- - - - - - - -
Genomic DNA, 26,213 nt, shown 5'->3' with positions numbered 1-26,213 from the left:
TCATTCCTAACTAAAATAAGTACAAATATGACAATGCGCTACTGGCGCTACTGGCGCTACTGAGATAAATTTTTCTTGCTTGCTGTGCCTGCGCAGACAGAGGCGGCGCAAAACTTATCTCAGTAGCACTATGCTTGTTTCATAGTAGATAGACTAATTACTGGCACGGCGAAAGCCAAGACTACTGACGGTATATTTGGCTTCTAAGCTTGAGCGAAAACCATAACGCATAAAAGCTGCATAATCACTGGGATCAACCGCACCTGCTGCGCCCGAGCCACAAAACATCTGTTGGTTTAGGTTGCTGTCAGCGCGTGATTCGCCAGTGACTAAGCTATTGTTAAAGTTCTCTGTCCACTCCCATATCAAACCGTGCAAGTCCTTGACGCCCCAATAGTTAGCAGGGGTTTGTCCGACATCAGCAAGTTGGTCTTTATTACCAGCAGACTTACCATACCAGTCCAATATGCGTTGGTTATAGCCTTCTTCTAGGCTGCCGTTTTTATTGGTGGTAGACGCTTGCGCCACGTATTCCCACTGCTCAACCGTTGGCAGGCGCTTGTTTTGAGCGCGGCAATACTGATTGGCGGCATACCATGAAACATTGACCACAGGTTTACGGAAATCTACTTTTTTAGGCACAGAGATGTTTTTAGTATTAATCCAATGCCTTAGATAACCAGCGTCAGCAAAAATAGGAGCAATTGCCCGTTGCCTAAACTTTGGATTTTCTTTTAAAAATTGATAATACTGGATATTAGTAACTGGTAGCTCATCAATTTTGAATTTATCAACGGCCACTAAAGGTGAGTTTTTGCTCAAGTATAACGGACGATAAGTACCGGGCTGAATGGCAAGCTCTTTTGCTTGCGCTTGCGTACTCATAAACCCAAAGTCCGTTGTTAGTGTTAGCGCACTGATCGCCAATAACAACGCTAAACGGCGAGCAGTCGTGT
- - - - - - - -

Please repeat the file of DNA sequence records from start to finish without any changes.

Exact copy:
Genomic DNA, 26,213 nt, shown 5'->3' with positions numbered 1-26,213 from the left:
TCATTCCTAACTAAAATAAGTACAAATATGACAATGCGCTACTGGCGCTACTGGCGCTACTGAGATAAATTTTTCTTGCTTGCTGTGCCTGCGCAGACAGAGGCGGCGCAAAACTTATCTCAGTAGCACTATGCTTGTTTCATAGTAGATAGACTAATTACTGGCACGGCGAAAGCCAAGACTACTGACGGTATATTTGGCTTCTAAGCTTGAGCGAAAACCATAACGCATAAAAGCTGCATAATCACTGGGATCAACCGCACCTGCTGCGCCCGAGCCACAAAACATCTGTTGGTTTAGGTTGCTGTCAGCGCGTGATTCGCCAGTGACTAAGCTATTGTTAAAGTTCTCTGTCCACTCCCATATCAAACCGTGCAAGTCCTTGACGCCCCAATAGTTAGCAGGGGTTTGTCCGACATCAGCAAGTTGGTCTTTATTACCAGCAGACTTACCATACCAGTCCAATATGCGTTGGTTATAGCCTTCTTCTAGGCTGCCGTTTTTATTGGTGGTAGACGCTTGCGCCACGTATTCCCACTGCTCAACCGTTGGCAGGCGCTTGTTTTGAGCGCGGCAATACTGATTGGCGGCATACCATGAAACATTGACCACAGGTTTACGGAAATCTACTTTTTTAGGCACAGAGATGTTTTTAGTATTAATCCAATGCCTTAGATAACCAGCGTCAGCAAAAATAGGAGCAATTGCCCGTTGCCTAAACTTTGGATTTTCTTTTAAAAATTGATAATACTGGATATTAGTAACTGGTAGCTCATCAATTTTGAATTTATCAACGGCCACTAAAGGTGAGTTTTTGCTCAAGTATAACGGACGATAAGTACCGGGCTGAATGGCAAGCTCTTTTGCTTGCGCTTGCGTACTCATAAACCCAAAGTCCGTTGTTAGTGTTAGCGCACTGATCGCCAATAACAACGCTAAACGGCGAGCAGTCGTGT